“All domination is, in the last instance, maintained through social control strategies”
The moment I learned the identity of the shooter behind the Aurora massacre (read white male), I knew how the story would go. James Holmes would immediately be subjected to amateur psychiatric diagnoses — he would be “sick”, “insane”, “sociopathic”. I imagined headlines just like this — “What Does a Killer Think? Is the Colorado shooter delusional, depressed, or psychotic? And how do we stop the next one?”
His story would be his lonesome own, no matter that he precisely shared the demographic characteristics of the vast majority of the 56 other mass murderers/spree killers who have shot up schools and malls and workplaces over the past 30 years.
A conversation with a colleague (one with whom I have had frequent chats with about the construction of the school to prison pipeline ) brought the point home.
“You know, I never fully understood what you were talking about until I saw the coverage of Aurora and then thought about what they did to Trayvon”, she said.”Five minutes after we knew the Colorado shooters identity, he was described as mentally ill and…”
“And Trayvon was criminalized even though he was the victim, even though he was the one who was actually dead??” I interjected.
“Yes” she replied sadly. “There it was.”
White Privilege, Deviance and Social Control
Certainly one of the prime benefits of white privilege is the right to represent yourself and to do so without fear that your actions will be used to condemn all who look like you. Or vice versa.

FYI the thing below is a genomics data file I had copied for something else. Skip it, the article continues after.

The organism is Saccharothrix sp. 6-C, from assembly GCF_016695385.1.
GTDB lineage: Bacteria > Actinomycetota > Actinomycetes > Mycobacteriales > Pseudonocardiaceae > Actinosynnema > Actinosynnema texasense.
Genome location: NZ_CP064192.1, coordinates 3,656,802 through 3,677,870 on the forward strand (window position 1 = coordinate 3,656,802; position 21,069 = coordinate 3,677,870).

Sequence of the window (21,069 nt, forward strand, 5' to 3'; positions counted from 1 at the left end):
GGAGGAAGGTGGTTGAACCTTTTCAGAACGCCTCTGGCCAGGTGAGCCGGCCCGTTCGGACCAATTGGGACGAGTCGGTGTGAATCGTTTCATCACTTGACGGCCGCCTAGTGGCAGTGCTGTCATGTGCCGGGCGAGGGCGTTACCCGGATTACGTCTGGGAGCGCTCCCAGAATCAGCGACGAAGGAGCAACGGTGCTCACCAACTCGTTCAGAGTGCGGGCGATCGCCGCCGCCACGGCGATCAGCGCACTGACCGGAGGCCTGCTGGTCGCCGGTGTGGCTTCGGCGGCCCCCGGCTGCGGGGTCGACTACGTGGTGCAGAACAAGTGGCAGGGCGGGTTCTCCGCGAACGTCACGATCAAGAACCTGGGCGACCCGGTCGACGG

Chancey DeVaga sums it up perfectly:
When viewed through the white racial frame, there is nothing in his deeds on last Friday night that reflects upon the behavior of white people, generally, or white men in particular…..
The freedom to kill, maim, commit wanton acts of violence, and to be anti-social (as well as pathological) without having your actions reflect on your own racial group, is one of the ultimate, if not in fact most potent, examples of White Privilege in post civil rights era America. Instead of a national conversation where we reflect on what has gone wrong with young white men in our society–a group which apparently possesses a high propensity for committing acts of mass violence–James Holmes will be framed as an outlier.
But the power of white privilege extends beyond individual versus collective accountability and representation. The white racial frame also shapes the labels we attach to aberrant white behavior and the systems we call upon to control the related deviance. Although James Holmes is indeed facing criminal charges of the most extreme sort, it is the medical model that is called on to “understand” him. He isn’t totally “bad” — despite his horrific criminal acts, Holmes is a mutant, an aberration on the trajectory of “normal” white maleness. Even in the context of criminal justice – insanity pleas or no, death penalty or no — he will be viewed as “psychopathic”, ultimately then as “sick”. Someone should have/could have “helped” him before it was too late. Of course, one of the key features of the medical model involves mitigating deviant behavior by attributing it to “sickness rather than badness”, with a particular focus on the condition rather than the behavior and treatment as opposed to punishment.